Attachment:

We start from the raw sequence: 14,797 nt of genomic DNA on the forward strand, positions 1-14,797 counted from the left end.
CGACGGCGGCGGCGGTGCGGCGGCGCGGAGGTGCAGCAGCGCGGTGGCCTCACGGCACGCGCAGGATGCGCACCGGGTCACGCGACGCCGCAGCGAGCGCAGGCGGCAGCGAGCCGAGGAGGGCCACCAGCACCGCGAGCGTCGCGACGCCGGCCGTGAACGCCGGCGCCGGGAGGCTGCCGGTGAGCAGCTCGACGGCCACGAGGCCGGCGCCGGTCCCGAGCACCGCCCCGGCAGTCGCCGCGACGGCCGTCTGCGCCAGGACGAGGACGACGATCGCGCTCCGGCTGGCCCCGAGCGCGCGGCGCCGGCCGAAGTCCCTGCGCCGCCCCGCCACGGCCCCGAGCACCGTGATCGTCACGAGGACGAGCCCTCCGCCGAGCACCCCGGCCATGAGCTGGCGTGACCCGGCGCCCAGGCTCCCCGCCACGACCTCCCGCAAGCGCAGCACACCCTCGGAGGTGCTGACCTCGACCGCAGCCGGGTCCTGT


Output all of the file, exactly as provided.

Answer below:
We start from the raw sequence: 14,797 nt of genomic DNA on the forward strand, positions 1-14,797 counted from the left end.
CGACGGCGGCGGCGGTGCGGCGGCGCGGAGGTGCAGCAGCGCGGTGGCCTCACGGCACGCGCAGGATGCGCACCGGGTCACGCGACGCCGCAGCGAGCGCAGGCGGCAGCGAGCCGAGGAGGGCCACCAGCACCGCGAGCGTCGCGACGCCGGCCGTGAACGCCGGCGCCGGGAGGCTGCCGGTGAGCAGCTCGACGGCCACGAGGCCGGCGCCGGTCCCGAGCACCGCCCCGGCAGTCGCCGCGACGGCCGTCTGCGCCAGGACGAGGACGACGATCGCGCTCCGGCTGGCCCCGAGCGCGCGGCGCCGGCCGAAGTCCCTGCGCCGCCCCGCCACGGCCCCGAGCACCGTGATCGTCACGAGGACGAGCCCTCCGCCGAGCACCCCGGCCATGAGCTGGCGTGACCCGGCGCCCAGGCTCCCCGCCACGACCTCCCGCAAGCGCAGCACACCCTCGGAGGTGCTGACCTCGACCGCAGCCGGGTCCTGT